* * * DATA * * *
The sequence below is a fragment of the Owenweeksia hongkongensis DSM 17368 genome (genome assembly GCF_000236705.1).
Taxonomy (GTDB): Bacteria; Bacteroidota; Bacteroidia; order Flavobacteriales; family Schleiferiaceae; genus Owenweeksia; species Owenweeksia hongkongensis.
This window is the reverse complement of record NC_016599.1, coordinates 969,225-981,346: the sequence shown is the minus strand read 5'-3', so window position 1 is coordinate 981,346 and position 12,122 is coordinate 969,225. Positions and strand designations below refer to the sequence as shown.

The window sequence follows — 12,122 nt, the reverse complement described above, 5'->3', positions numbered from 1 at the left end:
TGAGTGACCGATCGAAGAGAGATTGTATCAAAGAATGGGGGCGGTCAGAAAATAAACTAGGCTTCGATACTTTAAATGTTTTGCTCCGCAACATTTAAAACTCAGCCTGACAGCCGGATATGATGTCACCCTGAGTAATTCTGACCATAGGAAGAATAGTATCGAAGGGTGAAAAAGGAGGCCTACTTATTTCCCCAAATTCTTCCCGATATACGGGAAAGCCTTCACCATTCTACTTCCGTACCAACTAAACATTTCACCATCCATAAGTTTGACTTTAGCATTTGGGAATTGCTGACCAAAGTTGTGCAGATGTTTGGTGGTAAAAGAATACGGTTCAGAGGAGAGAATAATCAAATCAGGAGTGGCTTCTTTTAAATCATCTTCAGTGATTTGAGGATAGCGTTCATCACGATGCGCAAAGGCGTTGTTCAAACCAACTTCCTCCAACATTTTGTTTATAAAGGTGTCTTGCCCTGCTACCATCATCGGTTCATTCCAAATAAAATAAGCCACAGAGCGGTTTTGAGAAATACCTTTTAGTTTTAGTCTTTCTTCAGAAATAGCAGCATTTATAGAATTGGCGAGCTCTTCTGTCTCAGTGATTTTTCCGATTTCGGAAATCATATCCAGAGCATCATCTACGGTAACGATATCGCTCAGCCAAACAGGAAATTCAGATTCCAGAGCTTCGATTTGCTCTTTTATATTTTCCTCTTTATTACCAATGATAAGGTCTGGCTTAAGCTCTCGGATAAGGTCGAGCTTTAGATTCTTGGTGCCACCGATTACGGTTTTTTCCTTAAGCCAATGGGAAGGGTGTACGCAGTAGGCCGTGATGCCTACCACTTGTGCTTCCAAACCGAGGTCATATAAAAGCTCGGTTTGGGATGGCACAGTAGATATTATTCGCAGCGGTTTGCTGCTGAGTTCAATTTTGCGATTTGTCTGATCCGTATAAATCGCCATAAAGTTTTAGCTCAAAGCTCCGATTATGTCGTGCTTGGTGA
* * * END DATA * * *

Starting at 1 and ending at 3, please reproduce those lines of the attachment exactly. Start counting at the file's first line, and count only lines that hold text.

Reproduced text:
The sequence below is a fragment of the Owenweeksia hongkongensis DSM 17368 genome (genome assembly GCF_000236705.1).
Taxonomy (GTDB): Bacteria; Bacteroidota; Bacteroidia; order Flavobacteriales; family Schleiferiaceae; genus Owenweeksia; species Owenweeksia hongkongensis.
This window is the reverse complement of record NC_016599.1, coordinates 969,225-981,346: the sequence shown is the minus strand read 5'-3', so window position 1 is coordinate 981,346 and position 12,122 is coordinate 969,225. Positions and strand designations below refer to the sequence as shown.